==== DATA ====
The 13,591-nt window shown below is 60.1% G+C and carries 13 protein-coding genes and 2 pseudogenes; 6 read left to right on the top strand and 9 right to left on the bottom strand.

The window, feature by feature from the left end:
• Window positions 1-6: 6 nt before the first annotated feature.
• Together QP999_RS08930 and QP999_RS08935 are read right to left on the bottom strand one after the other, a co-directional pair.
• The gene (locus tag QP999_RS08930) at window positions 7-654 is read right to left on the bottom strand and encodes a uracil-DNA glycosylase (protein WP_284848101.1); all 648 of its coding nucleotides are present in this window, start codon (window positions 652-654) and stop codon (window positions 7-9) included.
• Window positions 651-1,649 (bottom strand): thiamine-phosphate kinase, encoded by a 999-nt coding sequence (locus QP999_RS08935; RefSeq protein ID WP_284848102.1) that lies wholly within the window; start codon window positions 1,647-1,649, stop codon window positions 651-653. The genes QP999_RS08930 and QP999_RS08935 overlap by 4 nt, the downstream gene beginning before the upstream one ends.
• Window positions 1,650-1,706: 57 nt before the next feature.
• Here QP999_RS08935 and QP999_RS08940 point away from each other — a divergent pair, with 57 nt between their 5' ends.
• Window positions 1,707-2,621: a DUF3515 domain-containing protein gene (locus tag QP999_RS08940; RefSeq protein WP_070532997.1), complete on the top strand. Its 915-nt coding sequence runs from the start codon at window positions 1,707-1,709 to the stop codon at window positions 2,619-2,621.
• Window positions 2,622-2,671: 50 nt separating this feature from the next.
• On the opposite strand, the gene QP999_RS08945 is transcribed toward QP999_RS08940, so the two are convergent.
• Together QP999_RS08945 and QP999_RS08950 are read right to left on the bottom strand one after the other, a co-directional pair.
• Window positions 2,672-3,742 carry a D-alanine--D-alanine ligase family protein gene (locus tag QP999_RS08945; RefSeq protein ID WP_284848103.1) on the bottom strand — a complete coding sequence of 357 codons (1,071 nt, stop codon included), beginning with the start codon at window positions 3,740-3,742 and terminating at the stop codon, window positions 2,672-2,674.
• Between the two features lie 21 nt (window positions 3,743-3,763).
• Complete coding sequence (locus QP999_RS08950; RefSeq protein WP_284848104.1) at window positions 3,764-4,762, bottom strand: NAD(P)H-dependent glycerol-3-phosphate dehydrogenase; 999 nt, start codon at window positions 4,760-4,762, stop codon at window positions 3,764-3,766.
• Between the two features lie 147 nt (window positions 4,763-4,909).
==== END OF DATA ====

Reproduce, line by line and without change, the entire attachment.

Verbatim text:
The 13,591-nt window shown below is 60.1% G+C and carries 13 protein-coding genes and 2 pseudogenes; 6 read left to right on the top strand and 9 right to left on the bottom strand.

The window, feature by feature from the left end:
• Window positions 1-6: 6 nt before the first annotated feature.
• Together QP999_RS08930 and QP999_RS08935 are read right to left on the bottom strand one after the other, a co-directional pair.
• The gene (locus tag QP999_RS08930) at window positions 7-654 is read right to left on the bottom strand and encodes a uracil-DNA glycosylase (protein WP_284848101.1); all 648 of its coding nucleotides are present in this window, start codon (window positions 652-654) and stop codon (window positions 7-9) included.
• Window positions 651-1,649 (bottom strand): thiamine-phosphate kinase, encoded by a 999-nt coding sequence (locus QP999_RS08935; RefSeq protein ID WP_284848102.1) that lies wholly within the window; start codon window positions 1,647-1,649, stop codon window positions 651-653. The genes QP999_RS08930 and QP999_RS08935 overlap by 4 nt, the downstream gene beginning before the upstream one ends.
• Window positions 1,650-1,706: 57 nt before the next feature.
• Here QP999_RS08935 and QP999_RS08940 point away from each other — a divergent pair, with 57 nt between their 5' ends.
• Window positions 1,707-2,621: a DUF3515 domain-containing protein gene (locus tag QP999_RS08940; RefSeq protein WP_070532997.1), complete on the top strand. Its 915-nt coding sequence runs from the start codon at window positions 1,707-1,709 to the stop codon at window positions 2,619-2,621.
• Window positions 2,622-2,671: 50 nt separating this feature from the next.
• On the opposite strand, the gene QP999_RS08945 is transcribed toward QP999_RS08940, so the two are convergent.
• Together QP999_RS08945 and QP999_RS08950 are read right to left on the bottom strand one after the other, a co-directional pair.
• Window positions 2,672-3,742 carry a D-alanine--D-alanine ligase family protein gene (locus tag QP999_RS08945; RefSeq protein ID WP_284848103.1) on the bottom strand — a complete coding sequence of 357 codons (1,071 nt, stop codon included), beginning with the start codon at window positions 3,740-3,742 and terminating at the stop codon, window positions 2,672-2,674.
• Between the two features lie 21 nt (window positions 3,743-3,763).
• Complete coding sequence (locus QP999_RS08950; RefSeq protein WP_284848104.1) at window positions 3,764-4,762, bottom strand: NAD(P)H-dependent glycerol-3-phosphate dehydrogenase; 999 nt, start codon at window positions 4,760-4,762, stop codon at window positions 3,764-3,766.
• Between the two features lie 147 nt (window positions 4,763-4,909).